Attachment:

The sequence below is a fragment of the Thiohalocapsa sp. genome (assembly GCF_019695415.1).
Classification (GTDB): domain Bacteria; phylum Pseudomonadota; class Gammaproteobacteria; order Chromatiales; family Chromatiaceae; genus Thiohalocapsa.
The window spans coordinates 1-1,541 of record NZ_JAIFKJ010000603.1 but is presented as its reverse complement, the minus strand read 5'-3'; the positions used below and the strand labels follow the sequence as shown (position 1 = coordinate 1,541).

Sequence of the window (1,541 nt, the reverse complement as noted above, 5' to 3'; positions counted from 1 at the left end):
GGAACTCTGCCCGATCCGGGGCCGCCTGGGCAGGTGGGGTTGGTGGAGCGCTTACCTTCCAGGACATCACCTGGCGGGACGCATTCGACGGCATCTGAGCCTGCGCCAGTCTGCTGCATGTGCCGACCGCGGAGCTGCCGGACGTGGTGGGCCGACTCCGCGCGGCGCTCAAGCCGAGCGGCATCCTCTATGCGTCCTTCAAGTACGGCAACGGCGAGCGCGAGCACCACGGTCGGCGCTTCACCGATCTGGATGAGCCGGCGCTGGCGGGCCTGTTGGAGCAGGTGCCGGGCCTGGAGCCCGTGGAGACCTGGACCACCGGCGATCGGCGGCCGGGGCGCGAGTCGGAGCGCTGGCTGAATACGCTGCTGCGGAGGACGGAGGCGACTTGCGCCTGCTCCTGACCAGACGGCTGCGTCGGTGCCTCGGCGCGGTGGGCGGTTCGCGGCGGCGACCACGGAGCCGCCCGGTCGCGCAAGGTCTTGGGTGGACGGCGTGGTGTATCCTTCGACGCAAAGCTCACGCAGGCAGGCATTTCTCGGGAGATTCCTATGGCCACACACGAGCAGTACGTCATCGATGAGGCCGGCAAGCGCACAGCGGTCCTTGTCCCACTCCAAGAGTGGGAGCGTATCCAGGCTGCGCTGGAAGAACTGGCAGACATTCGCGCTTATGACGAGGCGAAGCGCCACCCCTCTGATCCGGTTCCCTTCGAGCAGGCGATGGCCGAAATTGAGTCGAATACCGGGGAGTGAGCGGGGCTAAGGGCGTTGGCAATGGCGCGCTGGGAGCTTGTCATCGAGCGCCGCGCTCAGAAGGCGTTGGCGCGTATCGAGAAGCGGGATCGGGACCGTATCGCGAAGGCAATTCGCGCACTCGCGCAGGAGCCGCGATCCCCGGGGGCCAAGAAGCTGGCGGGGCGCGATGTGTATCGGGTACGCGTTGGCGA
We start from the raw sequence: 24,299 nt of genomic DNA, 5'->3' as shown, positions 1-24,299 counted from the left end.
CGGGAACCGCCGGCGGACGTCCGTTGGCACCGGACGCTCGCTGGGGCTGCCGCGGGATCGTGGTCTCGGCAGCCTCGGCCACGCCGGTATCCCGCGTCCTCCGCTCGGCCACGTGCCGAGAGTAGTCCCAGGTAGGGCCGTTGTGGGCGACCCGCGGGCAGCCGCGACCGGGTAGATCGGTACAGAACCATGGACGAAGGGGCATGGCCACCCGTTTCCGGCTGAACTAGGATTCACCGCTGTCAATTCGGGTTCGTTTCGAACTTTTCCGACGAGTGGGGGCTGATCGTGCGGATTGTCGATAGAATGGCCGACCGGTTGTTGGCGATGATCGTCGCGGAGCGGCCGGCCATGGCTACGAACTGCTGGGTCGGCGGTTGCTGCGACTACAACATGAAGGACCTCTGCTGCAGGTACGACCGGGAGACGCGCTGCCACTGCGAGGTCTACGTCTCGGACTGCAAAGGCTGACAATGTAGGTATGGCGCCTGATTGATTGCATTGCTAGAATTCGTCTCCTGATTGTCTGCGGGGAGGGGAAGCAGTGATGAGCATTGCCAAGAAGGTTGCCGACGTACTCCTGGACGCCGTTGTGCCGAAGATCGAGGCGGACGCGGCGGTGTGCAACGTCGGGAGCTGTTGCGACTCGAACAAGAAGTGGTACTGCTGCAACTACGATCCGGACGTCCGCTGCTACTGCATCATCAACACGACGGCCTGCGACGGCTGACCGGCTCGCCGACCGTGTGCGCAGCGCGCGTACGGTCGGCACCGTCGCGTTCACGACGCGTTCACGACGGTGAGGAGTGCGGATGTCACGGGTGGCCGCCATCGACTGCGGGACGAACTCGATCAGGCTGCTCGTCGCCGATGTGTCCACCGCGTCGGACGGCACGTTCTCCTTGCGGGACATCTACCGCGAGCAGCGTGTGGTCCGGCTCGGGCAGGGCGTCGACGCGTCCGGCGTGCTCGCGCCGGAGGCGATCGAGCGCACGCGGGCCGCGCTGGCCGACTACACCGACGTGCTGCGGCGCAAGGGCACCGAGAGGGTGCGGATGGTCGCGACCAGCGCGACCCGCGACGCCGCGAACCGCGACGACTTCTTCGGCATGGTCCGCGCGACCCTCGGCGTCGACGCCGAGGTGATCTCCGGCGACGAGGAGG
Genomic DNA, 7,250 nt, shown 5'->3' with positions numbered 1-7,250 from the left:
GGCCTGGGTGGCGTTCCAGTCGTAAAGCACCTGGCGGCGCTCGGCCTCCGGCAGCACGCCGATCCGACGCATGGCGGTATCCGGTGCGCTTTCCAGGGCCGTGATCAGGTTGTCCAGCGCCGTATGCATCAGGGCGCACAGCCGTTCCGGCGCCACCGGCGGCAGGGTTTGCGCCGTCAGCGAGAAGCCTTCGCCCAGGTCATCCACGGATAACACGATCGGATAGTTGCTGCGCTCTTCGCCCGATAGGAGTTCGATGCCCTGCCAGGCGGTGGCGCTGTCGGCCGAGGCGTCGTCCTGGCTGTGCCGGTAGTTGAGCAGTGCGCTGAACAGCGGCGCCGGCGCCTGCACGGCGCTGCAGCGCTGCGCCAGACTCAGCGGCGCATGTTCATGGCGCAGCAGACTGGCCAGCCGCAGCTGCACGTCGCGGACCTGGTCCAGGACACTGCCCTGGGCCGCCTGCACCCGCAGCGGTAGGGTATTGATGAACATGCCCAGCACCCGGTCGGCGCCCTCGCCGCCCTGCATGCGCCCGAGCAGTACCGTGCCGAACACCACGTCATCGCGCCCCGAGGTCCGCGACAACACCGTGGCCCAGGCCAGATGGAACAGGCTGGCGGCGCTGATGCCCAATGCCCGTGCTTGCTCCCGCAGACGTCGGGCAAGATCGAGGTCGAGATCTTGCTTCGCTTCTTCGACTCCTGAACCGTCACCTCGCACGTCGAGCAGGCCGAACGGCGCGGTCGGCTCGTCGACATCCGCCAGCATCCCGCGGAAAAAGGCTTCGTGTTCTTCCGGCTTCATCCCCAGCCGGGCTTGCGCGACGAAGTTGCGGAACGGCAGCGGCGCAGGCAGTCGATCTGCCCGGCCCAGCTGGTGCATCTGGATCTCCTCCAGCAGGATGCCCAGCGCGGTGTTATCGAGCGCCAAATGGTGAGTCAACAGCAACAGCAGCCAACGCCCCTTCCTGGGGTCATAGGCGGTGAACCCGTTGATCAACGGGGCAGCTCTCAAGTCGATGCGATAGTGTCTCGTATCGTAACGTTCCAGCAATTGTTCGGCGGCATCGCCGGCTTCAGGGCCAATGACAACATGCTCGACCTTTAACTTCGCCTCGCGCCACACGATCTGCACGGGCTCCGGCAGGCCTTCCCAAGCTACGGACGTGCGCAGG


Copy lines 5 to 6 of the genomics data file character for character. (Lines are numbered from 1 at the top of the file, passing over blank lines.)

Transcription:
GGAACTCTGCCCGATCCGGGGCCGCCTGGGCAGGTGGGGTTGGTGGAGCGCTTACCTTCCAGGACATCACCTGGCGGGACGCATTCGACGGCATCTGAGCCTGCGCCAGTCTGCTGCATGTGCCGACCGCGGAGCTGCCGGACGTGGTGGGCCGACTCCGCGCGGCGCTCAAGCCGAGCGGCATCCTCTATGCGTCCTTCAAGTACGGCAACGGCGAGCGCGAGCACCACGGTCGGCGCTTCACCGATCTGGATGAGCCGGCGCTGGCGGGCCTGTTGGAGCAGGTGCCGGGCCTGGAGCCCGTGGAGACCTGGACCACCGGCGATCGGCGGCCGGGGCGCGAGTCGGAGCGCTGGCTGAATACGCTGCTGCGGAGGACGGAGGCGACTTGCGCCTGCTCCTGACCAGACGGCTGCGTCGGTGCCTCGGCGCGGTGGGCGGTTCGCGGCGGCGACCACGGAGCCGCCCGGTCGCGCAAGGTCTTGGGTGGACGGCGTGGTGTATCCTTCGACGCAAAGCTCACGCAGGCAGGCATTTCTCGGGAGATTCCTATGGCCACACACGAGCAGTACGTCATCGATGAGGCCGGCAAGCGCACAGCGGTCCTTGTCCCACTCCAAGAGTGGGAGCGTATCCAGGCTGCGCTGGAAGAACTGGCAGACATTCGCGCTTATGACGAGGCGAAGCGCCACCCCTCTGATCCGGTTCCCTTCGAGCAGGCGATGGCCGAAATTGAGTCGAATACCGGGGAGTGAGCGGGGCTAAGGGCGTTGGCAATGGCGCGCTGGGAGCTTGTCATCGAGCGCCGCGCTCAGAAGGCGTTGGCGCGTATCGAGAAGCGGGATCGGGACCGTATCGCGAAGGCAATTCGCGCACTCGCGCAGGAGCCGCGATCCCCGGGGGCCAAGAAGCTGGCGGGGCGCGATGTGTATCGGGTACGCGTTGGCGA
We start from the raw sequence: 24,299 nt of genomic DNA, 5'->3' as shown, positions 1-24,299 counted from the left end.